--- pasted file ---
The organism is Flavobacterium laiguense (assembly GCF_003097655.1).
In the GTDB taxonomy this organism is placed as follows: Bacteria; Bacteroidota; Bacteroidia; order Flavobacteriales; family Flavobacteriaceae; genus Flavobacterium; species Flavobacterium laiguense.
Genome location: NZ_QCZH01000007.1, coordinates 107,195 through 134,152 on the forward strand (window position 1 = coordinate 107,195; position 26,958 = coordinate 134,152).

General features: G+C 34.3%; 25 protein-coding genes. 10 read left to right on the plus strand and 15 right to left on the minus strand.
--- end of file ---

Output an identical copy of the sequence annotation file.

The organism is Flavobacterium laiguense (assembly GCF_003097655.1).
In the GTDB taxonomy this organism is placed as follows: Bacteria; Bacteroidota; Bacteroidia; order Flavobacteriales; family Flavobacteriaceae; genus Flavobacterium; species Flavobacterium laiguense.
Genome location: NZ_QCZH01000007.1, coordinates 107,195 through 134,152 on the forward strand (window position 1 = coordinate 107,195; position 26,958 = coordinate 134,152).

General features: G+C 34.3%; 25 protein-coding genes. 10 read left to right on the plus strand and 15 right to left on the minus strand.